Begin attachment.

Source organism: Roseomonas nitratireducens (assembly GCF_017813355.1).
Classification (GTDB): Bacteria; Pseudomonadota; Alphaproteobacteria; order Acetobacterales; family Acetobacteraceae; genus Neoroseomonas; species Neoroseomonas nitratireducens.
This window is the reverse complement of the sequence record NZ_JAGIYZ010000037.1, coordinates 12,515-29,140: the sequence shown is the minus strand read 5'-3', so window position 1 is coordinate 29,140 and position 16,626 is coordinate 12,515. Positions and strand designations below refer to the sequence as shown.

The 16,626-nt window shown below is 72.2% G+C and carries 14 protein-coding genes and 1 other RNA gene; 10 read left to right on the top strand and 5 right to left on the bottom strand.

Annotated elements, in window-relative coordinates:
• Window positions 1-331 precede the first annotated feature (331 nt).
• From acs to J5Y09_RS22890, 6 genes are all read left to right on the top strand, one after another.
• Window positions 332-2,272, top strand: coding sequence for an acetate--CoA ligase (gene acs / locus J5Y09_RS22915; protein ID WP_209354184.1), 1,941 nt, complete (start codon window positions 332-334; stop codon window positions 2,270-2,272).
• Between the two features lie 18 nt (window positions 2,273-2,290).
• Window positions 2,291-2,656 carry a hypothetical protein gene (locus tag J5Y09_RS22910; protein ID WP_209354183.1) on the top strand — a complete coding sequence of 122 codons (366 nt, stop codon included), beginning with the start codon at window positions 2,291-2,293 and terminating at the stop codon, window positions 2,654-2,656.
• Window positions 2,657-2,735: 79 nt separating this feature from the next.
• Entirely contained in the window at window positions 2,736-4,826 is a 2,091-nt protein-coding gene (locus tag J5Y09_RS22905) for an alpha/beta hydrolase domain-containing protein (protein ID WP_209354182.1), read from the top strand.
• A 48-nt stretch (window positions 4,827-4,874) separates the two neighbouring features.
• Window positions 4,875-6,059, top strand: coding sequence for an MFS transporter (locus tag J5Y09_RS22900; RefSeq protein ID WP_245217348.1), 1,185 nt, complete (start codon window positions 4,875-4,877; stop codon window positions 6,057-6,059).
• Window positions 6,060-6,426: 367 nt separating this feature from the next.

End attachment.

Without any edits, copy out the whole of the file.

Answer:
Source organism: Roseomonas nitratireducens (assembly GCF_017813355.1).
Classification (GTDB): Bacteria; Pseudomonadota; Alphaproteobacteria; order Acetobacterales; family Acetobacteraceae; genus Neoroseomonas; species Neoroseomonas nitratireducens.
This window is the reverse complement of the sequence record NZ_JAGIYZ010000037.1, coordinates 12,515-29,140: the sequence shown is the minus strand read 5'-3', so window position 1 is coordinate 29,140 and position 16,626 is coordinate 12,515. Positions and strand designations below refer to the sequence as shown.

The 16,626-nt window shown below is 72.2% G+C and carries 14 protein-coding genes and 1 other RNA gene; 10 read left to right on the top strand and 5 right to left on the bottom strand.

Annotated elements, in window-relative coordinates:
• Window positions 1-331 precede the first annotated feature (331 nt).
• From acs to J5Y09_RS22890, 6 genes are all read left to right on the top strand, one after another.
• Window positions 332-2,272, top strand: coding sequence for an acetate--CoA ligase (gene acs / locus J5Y09_RS22915; protein ID WP_209354184.1), 1,941 nt, complete (start codon window positions 332-334; stop codon window positions 2,270-2,272).
• Between the two features lie 18 nt (window positions 2,273-2,290).
• Window positions 2,291-2,656 carry a hypothetical protein gene (locus tag J5Y09_RS22910; protein ID WP_209354183.1) on the top strand — a complete coding sequence of 122 codons (366 nt, stop codon included), beginning with the start codon at window positions 2,291-2,293 and terminating at the stop codon, window positions 2,654-2,656.
• Window positions 2,657-2,735: 79 nt separating this feature from the next.
• Entirely contained in the window at window positions 2,736-4,826 is a 2,091-nt protein-coding gene (locus tag J5Y09_RS22905) for an alpha/beta hydrolase domain-containing protein (protein ID WP_209354182.1), read from the top strand.
• A 48-nt stretch (window positions 4,827-4,874) separates the two neighbouring features.
• Window positions 4,875-6,059, top strand: coding sequence for an MFS transporter (locus tag J5Y09_RS22900; RefSeq protein ID WP_245217348.1), 1,185 nt, complete (start codon window positions 4,875-4,877; stop codon window positions 6,057-6,059).
• Window positions 6,060-6,426: 367 nt separating this feature from the next.